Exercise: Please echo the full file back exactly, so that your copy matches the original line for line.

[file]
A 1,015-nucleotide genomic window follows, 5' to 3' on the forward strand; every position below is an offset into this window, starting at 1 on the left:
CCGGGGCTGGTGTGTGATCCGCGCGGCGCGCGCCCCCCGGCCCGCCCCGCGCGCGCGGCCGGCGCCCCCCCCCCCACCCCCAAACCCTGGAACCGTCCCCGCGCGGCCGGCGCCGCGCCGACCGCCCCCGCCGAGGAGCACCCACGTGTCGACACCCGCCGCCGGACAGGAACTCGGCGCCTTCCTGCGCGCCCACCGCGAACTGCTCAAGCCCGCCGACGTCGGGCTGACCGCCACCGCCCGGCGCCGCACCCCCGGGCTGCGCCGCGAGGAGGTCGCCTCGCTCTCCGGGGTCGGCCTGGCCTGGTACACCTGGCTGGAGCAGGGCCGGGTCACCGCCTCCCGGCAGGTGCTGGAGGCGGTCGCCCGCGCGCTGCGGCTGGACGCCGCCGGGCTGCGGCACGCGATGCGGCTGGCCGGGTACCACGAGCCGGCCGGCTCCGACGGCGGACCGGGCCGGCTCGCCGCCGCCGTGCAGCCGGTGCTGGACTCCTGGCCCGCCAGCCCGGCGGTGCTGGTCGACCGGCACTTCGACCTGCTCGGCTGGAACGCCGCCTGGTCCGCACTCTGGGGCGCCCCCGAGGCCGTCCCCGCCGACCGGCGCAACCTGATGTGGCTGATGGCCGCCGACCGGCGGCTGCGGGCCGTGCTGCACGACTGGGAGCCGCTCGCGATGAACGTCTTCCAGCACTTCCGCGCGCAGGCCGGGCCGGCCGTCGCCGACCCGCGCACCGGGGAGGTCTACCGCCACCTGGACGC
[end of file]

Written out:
A 1,015-nucleotide genomic window follows, 5' to 3' on the forward strand; every position below is an offset into this window, starting at 1 on the left:
CCGGGGCTGGTGTGTGATCCGCGCGGCGCGCGCCCCCCGGCCCGCCCCGCGCGCGCGGCCGGCGCCCCCCCCCCCACCCCCAAACCCTGGAACCGTCCCCGCGCGGCCGGCGCCGCGCCGACCGCCCCCGCCGAGGAGCACCCACGTGTCGACACCCGCCGCCGGACAGGAACTCGGCGCCTTCCTGCGCGCCCACCGCGAACTGCTCAAGCCCGCCGACGTCGGGCTGACCGCCACCGCCCGGCGCCGCACCCCCGGGCTGCGCCGCGAGGAGGTCGCCTCGCTCTCCGGGGTCGGCCTGGCCTGGTACACCTGGCTGGAGCAGGGCCGGGTCACCGCCTCCCGGCAGGTGCTGGAGGCGGTCGCCCGCGCGCTGCGGCTGGACGCCGCCGGGCTGCGGCACGCGATGCGGCTGGCCGGGTACCACGAGCCGGCCGGCTCCGACGGCGGACCGGGCCGGCTCGCCGCCGCCGTGCAGCCGGTGCTGGACTCCTGGCCCGCCAGCCCGGCGGTGCTGGTCGACCGGCACTTCGACCTGCTCGGCTGGAACGCCGCCTGGTCCGCACTCTGGGGCGCCCCCGAGGCCGTCCCCGCCGACCGGCGCAACCTGATGTGGCTGATGGCCGCCGACCGGCGGCTGCGGGCCGTGCTGCACGACTGGGAGCCGCTCGCGATGAACGTCTTCCAGCACTTCCGCGCGCAGGCCGGGCCGGCCGTCGCCGACCCGCGCACCGGGGAGGTCTACCGCCACCTGGACGC